Wednesday, 28 March 2018


In September 2017 The Sands at Nomad began a new project on a 5 acre parcel of land at a location called 'Umoja' three kilometers inland from the beach.

Making the first raised bed
Since the start this land has been fenced, a farm accommodation house is almost ready, water and electricity has been set up completely 'off-the-grid' and a small farm started.

The point of the farm was firstly to begin growing some fresh, organic produce for The Sands at Nomad's restaurant and hotel, secondly it is hoped that the farm will become an educational experience for anyone who would like to see or learn about some alternative tricks and techniques that can be used to farm in some difficult conditions. The farm has been set up and is run following the guiding principles of permaculture farming.

Various options for raised beds on shallow soil
Permaculture farming is 'the development of agricultural ecosystems intended to be sustainable and self-sufficient'. In simple terms it is farming using (not killing) the natural environment and natural systems so that the farm can continue to generate crops over time. 

Once the process got going there ended up being a clearly required link between The Sands at Nomad hotel and restaurant, the farm and the sustainability and recycling center which had already been set up next to The Sands Marine Center.

As one can imagine the hotel and restaurant generates a large volume of 'waste' daily, most of this 'waste' ends up being collected by the Kwale county government, transferred to the dump and 'wasted'. The problem with this other than a system unable to cope with Diani's waste produced is that most of this IS NOT WASTE!

A old Jacuzzi full of worms making highly nutritious fertilizer
Since the farm started thousands and thousands of glass wine bottles and the likes have been collected from the hotel and restaurant to create raised beds which are 'mulched' and 'composted', old tyres, fridges and mini-bars have been used as raised planters, broken Jacuzzis have been used to create a 'wormary' to produce vermi tea, a natural fertilizer for the farm. Organic waste from the hotel restaurant is used to feed the worms, make compost and soon to be feeding chickens and ducks. Plastic bottles from other hotels (Nomad does not use plastic water bottles) have been used making low cost fencing.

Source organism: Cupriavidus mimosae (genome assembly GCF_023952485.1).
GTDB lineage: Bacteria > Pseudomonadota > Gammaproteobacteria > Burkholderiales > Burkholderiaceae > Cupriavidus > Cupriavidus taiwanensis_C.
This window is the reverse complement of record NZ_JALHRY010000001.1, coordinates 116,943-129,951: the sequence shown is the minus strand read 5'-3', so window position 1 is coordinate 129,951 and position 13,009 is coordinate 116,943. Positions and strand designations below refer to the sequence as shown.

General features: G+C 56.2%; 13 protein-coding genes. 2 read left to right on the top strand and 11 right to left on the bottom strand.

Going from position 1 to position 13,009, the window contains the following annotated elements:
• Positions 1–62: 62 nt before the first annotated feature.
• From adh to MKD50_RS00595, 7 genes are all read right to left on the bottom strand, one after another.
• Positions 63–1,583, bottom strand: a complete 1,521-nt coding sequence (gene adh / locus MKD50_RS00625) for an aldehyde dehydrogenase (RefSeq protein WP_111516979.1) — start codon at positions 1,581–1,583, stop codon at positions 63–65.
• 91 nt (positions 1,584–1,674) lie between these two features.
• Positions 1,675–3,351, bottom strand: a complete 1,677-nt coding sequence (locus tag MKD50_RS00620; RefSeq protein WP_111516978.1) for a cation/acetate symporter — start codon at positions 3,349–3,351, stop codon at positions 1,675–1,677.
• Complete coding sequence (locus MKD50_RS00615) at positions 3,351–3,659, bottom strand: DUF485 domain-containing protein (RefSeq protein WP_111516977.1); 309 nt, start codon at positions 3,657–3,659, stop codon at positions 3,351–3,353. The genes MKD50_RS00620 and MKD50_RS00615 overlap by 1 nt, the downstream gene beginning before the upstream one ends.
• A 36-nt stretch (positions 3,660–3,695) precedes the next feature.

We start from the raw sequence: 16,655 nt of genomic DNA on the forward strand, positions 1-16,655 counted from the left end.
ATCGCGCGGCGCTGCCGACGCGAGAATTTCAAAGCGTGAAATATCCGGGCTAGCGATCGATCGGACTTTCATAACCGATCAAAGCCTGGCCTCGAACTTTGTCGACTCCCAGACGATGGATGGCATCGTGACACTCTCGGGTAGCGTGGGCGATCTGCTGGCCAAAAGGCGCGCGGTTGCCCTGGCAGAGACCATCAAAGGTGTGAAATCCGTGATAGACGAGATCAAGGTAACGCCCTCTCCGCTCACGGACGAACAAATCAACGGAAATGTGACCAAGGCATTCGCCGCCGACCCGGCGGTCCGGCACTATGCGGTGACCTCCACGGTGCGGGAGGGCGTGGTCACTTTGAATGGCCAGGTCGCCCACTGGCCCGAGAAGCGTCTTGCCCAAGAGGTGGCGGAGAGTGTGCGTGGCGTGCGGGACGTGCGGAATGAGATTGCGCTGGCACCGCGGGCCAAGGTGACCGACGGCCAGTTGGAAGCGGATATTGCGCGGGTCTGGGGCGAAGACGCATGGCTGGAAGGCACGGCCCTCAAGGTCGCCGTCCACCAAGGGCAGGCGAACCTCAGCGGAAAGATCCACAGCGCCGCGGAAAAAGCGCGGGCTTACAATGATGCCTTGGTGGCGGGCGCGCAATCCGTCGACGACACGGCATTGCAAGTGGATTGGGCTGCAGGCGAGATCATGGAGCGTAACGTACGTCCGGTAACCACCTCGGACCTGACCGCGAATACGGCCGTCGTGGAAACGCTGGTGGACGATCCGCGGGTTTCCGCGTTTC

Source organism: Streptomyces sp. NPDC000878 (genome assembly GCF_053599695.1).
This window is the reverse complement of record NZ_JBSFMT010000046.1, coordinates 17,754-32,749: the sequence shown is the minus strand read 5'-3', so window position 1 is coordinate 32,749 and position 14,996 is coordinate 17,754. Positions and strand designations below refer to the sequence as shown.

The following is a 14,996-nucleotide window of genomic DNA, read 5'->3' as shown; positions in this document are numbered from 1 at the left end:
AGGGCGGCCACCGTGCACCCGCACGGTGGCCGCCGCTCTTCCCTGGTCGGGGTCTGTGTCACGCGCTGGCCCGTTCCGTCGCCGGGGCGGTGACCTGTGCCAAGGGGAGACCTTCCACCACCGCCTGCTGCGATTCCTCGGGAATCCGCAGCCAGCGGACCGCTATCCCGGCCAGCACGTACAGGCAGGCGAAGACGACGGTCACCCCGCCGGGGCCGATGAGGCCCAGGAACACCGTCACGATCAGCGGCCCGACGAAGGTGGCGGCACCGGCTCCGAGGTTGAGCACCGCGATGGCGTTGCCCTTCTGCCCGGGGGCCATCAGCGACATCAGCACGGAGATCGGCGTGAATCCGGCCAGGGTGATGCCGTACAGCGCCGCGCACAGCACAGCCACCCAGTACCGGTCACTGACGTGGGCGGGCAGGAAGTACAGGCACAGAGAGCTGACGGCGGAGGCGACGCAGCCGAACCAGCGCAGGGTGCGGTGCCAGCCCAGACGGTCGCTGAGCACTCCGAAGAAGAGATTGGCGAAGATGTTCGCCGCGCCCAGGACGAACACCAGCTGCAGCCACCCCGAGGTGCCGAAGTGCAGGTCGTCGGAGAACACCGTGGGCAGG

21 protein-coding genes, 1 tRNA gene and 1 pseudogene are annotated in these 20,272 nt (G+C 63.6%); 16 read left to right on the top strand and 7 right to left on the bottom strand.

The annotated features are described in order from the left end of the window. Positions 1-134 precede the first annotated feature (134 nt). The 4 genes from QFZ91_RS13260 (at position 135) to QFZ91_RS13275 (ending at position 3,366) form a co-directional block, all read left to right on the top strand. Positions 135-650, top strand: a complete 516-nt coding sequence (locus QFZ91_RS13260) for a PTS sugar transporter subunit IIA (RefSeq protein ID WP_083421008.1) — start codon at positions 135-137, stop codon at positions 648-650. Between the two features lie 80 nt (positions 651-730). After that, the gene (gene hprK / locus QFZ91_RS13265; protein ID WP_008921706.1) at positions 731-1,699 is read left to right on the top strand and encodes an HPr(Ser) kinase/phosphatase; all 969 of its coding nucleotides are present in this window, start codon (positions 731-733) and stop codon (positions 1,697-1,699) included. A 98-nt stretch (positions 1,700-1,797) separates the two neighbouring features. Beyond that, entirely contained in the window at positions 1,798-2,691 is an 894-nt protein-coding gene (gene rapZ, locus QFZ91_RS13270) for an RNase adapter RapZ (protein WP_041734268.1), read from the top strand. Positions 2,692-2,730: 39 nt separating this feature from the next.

Making compost to keep the soil productive

Home made compost- made from 'waste' and organic material

Now, six months later, the farm has produced close to three kilograms of Cherry Tomatoes, some soft lettuces, Guava's, Mangoes, Custard Apples and Tangarines from pre-existing trees.

A morning's collection
As the long rains loom over us in East Africa we have gone into planting over-drive in our beds after having been building soil for months. Mint, Basils, Tyme, Corriander, Carrots, Lettuces, Avocados, Bananas, Moringa, Pigeon Peas, Butternut, Passion fruits, Oranges, Lime, Maize, Tomatoes and an assortment of Chilli varieties.

We hope that in the near future much of the fresh produce in The Sands Restaurant and maybe even at the Nomad Little Farmer's Market once a month will come from the Nomad farm.

1 comment:

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